‘C-Spot’ May be the Key to Women’s Orgasm Troubles, Says New Study

Scientists claim that they found the key problem of women’s orgasm troubles.

Researchers might found the reason why women do not have orgasm. Photo: Michelle/Flickr

In a new study scientists found that size of the The clitoris, a woman’s most sensitive body zone, does matter. Moreover, it can the source of orgasm problems in case it is smaller, and located farther from the vagina.

For their experiments researchers used magnetic resonance imaging (MRI) that scanned the pelvic area of 30 women with the average age of 32 years. One third of the women claimed that they had rare orgasms or didn’t experienced them at all. The rest of the participants reported normal orgasmic experience during sex.

After comparing the two groups of women, it was found that the direct distance between the clitoris and the vagina was 5 to 6 millimeters longer on average in the group of women who have orgasm problems. These participants also had a smaller clitoris on average.

The results of the stydy suggest that the size and location of the woman’s main sensitive part of the body may be important in sexual function, said the researchers who thoroughly described their study in the Journal of Sexual Medicine.

“There’s no G spot. There’s a C spot – the clitoris,” said study researcher Dr. Susan Oakley, an OBGYN at Good Samaritan Hospital in Cincinnati, Ohio. “It is the source of a lot of sexual pleasure for the female.”

However, the scientists admitted that it is difficult to find out whether it is the anatomy of the clitoris that influences orgasm, or having more orgasms changes the anatomy.

“We still can’t tell whether this is the chicken or the egg,” Oakley said. “Do these women have a bigger clitoris because they have more orgasms? Or are they born with a bigger clitoris that allows them to have better function?”

Gunaecologists say that orgasm problems are common among women. Previous researches showed that between 18 and 34 percent of women have difficulty achieving orgasm.

Which is more, less than half of married ladies experience orgasm in every sexual encounter, and only about 15 percent experience multiple orgasms.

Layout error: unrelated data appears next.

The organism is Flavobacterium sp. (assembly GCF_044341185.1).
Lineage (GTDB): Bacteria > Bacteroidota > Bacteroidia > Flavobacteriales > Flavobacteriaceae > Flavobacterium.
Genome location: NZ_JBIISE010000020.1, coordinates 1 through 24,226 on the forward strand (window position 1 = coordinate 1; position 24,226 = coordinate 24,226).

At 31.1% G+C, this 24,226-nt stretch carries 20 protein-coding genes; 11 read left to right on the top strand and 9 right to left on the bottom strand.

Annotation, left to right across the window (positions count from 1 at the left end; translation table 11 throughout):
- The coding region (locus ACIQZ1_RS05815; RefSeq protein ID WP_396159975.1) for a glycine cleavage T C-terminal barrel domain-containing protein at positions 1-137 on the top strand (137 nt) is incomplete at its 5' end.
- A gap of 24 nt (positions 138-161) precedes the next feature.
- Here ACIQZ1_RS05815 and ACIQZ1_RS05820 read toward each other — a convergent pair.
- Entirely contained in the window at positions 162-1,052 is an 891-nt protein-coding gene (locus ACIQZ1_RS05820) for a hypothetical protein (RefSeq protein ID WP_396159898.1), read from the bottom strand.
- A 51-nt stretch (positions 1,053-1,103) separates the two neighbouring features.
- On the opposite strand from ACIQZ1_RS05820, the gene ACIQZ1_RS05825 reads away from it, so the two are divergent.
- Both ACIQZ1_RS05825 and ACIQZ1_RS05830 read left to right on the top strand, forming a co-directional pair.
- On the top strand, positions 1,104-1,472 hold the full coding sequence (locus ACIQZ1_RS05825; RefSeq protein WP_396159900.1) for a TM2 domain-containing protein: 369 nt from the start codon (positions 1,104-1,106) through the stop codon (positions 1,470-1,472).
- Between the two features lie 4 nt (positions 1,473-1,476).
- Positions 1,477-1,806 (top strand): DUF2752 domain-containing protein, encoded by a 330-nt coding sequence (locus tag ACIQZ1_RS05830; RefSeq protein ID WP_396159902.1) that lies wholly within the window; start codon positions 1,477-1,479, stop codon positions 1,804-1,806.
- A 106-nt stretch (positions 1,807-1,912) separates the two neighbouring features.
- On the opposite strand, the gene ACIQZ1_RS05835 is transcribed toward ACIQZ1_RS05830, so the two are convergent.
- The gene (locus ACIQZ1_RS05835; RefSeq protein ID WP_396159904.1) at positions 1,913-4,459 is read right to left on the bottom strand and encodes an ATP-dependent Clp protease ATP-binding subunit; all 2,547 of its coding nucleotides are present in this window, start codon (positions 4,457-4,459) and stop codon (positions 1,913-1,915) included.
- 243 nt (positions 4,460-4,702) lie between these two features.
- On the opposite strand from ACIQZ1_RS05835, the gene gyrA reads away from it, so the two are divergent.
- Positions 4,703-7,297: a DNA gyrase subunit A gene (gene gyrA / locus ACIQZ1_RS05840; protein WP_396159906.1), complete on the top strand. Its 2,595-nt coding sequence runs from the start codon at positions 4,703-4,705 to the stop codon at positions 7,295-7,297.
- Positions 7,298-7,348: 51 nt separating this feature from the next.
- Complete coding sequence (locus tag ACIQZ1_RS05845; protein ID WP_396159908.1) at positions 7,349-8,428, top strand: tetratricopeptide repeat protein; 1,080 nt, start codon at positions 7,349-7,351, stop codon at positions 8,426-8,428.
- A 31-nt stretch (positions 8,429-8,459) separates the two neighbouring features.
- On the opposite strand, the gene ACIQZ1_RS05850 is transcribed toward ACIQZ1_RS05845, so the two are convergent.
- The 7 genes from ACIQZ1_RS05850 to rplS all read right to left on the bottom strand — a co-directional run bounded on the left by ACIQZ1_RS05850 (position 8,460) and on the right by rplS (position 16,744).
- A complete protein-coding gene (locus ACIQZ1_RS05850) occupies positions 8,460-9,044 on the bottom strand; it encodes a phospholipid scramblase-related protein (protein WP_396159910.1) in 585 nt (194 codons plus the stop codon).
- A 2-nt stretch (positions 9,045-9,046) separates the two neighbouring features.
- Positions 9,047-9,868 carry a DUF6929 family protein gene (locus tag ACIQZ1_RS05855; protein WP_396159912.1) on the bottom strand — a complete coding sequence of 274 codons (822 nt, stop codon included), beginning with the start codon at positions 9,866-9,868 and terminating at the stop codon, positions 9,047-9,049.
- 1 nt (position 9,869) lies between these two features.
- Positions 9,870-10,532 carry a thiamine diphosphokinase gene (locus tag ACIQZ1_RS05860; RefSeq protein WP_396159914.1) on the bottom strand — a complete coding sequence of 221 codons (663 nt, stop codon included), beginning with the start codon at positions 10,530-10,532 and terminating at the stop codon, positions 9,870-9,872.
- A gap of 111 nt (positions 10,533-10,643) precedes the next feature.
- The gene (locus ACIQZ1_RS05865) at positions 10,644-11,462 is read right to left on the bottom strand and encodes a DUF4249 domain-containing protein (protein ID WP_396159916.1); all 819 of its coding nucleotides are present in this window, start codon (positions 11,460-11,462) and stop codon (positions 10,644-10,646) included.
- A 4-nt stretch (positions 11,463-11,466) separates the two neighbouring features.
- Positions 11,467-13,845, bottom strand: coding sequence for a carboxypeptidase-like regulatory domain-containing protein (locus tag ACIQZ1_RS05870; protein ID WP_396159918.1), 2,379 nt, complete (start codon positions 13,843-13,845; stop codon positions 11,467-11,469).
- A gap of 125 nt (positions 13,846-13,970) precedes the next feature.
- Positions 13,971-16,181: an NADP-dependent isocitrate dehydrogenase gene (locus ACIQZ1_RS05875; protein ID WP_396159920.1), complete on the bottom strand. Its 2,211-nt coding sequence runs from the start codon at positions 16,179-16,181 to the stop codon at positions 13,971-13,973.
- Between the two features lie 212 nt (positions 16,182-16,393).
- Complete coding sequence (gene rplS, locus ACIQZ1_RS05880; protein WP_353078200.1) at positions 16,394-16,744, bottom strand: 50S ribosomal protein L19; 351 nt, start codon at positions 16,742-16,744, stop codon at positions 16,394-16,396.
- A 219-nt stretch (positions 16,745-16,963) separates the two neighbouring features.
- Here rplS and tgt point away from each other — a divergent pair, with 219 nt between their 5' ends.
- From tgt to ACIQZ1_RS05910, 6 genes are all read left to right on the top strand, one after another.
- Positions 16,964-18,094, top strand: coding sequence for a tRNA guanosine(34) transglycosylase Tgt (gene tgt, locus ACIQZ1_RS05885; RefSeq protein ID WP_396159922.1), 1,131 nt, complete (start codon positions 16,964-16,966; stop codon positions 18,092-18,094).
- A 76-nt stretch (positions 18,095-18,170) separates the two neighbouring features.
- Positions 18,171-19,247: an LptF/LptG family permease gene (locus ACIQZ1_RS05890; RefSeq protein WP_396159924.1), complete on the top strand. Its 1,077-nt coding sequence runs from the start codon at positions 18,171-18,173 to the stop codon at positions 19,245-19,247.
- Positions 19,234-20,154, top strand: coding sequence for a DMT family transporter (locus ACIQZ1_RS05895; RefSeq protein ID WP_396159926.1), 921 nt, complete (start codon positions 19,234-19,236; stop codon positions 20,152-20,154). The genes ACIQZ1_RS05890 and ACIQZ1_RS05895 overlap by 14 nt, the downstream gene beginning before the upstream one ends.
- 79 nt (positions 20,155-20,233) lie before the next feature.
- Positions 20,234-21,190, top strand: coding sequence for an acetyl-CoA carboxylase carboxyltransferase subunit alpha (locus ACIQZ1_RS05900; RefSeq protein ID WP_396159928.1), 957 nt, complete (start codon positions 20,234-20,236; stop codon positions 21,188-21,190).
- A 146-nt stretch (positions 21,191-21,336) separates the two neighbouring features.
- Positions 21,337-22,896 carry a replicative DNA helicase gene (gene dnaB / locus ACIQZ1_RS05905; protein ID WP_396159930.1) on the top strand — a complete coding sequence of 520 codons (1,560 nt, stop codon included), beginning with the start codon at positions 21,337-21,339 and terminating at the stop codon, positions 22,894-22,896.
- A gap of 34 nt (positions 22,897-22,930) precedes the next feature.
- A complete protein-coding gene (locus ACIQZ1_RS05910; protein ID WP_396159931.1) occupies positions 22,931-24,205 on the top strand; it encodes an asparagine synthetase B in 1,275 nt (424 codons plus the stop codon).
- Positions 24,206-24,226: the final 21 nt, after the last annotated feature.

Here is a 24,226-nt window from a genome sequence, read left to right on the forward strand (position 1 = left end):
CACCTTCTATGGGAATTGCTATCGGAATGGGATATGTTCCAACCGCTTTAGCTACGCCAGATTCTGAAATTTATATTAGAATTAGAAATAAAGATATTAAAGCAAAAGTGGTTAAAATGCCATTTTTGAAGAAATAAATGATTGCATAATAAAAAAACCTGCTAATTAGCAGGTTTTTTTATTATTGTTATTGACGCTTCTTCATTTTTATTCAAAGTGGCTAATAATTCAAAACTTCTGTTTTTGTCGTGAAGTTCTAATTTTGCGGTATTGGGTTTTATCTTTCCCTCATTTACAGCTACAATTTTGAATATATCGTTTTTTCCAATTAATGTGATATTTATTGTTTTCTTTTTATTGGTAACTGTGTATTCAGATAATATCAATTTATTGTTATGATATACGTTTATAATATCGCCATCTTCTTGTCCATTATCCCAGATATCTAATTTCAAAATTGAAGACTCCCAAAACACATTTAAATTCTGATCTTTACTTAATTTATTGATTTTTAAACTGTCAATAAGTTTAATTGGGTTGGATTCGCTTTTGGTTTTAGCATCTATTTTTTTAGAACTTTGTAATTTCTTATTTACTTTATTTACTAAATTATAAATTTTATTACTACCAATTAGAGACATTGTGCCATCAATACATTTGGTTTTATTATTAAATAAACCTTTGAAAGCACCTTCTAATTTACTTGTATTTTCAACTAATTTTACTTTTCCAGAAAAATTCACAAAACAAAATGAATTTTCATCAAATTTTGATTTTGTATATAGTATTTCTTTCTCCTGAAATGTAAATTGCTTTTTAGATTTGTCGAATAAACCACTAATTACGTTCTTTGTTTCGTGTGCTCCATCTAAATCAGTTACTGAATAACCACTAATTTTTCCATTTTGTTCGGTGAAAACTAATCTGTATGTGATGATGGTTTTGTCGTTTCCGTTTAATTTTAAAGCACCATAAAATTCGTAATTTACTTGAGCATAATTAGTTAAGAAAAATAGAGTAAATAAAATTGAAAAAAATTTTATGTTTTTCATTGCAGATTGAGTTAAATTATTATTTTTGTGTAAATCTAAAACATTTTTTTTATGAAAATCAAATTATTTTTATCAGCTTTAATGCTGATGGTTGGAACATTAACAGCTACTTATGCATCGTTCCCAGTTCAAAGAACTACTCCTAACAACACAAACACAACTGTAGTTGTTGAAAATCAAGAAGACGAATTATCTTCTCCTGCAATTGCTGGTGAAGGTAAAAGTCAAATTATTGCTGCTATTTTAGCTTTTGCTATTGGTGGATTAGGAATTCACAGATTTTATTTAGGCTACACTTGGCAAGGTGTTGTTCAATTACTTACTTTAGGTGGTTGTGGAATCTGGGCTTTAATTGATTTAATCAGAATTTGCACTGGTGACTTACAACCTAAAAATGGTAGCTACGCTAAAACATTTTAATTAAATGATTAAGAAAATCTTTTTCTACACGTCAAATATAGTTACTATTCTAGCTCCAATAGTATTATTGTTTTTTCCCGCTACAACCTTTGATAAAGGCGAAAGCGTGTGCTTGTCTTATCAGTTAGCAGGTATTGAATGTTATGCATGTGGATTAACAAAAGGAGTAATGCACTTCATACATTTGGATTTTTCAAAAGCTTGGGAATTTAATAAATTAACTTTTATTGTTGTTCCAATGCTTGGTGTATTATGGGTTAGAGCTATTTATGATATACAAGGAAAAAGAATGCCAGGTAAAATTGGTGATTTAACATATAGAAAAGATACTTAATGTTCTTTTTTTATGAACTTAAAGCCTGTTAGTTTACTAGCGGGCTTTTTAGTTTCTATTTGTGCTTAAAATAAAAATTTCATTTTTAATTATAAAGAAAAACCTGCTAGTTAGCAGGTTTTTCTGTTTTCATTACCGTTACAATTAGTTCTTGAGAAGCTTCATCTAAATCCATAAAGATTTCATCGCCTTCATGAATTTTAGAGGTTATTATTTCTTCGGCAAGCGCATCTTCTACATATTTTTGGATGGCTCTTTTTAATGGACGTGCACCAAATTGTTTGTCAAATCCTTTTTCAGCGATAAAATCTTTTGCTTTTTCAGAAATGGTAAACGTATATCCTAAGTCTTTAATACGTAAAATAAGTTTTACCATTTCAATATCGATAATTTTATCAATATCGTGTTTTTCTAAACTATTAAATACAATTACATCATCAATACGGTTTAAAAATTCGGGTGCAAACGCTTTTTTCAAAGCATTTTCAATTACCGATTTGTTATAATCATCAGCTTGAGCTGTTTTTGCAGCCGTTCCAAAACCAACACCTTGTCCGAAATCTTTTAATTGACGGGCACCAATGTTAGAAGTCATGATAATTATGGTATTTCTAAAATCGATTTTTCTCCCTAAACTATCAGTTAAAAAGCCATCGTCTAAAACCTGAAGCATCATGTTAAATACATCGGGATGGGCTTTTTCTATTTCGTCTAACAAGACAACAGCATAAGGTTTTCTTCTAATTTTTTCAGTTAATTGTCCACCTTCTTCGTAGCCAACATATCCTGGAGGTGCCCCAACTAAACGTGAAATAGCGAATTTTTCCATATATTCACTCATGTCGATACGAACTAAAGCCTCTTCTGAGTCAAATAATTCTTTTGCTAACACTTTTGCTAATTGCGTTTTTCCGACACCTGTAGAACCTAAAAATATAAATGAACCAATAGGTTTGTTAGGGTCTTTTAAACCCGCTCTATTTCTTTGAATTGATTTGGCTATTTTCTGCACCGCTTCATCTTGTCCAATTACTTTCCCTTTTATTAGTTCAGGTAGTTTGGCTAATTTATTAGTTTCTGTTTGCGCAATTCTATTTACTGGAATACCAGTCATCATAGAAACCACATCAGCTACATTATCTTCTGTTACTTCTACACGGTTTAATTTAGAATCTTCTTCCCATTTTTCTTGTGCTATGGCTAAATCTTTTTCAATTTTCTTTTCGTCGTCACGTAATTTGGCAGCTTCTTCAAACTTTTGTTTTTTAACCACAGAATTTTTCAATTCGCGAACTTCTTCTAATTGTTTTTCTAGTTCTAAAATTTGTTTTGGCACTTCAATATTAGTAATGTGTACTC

However, doctors say that there’re factors other than the anatomy of sex organs that also contribute to sexual dysfunction.

“There’s a lot of subjectivity involving female sexual pleasure. Some of it is psychosocial, some of it is anatomy and function,” Oakley explained. “We were trying to focus on anatomy.”

To control for differences in other aspects of sexual functions, the women who took part in the study filled out several questionnaires, revealed several apects of their sex life, including levels of their desire and arousal. They also completed a questionnaire about their body image.

“You may think maybe [women with orgasm problems] are self-conscious during sex, maybe they’re anxious, or uncomfortable with their body,” Oakley said. “But there was no difference between the two groups.”

The two groups, by the way, reported different postitions they use during sex. Women who experience problems with orgasm tended to prefer the missionary position, whereas women with normal orgasm patterns favored being on top of their partner, in a position that provides more contact with the clitoris during the intercourse.

“These women, not only they have that closer distance between the clitoris and the vagina, but [also] they are using it to their advantage by taking the female dominant position,” Oakley said.

“Maybe women without orgasms have a small clitoris, but if they were to try female dominant position maybe they could get closer stimulation to the clitoris and overcome the fact that it is small,” she said.

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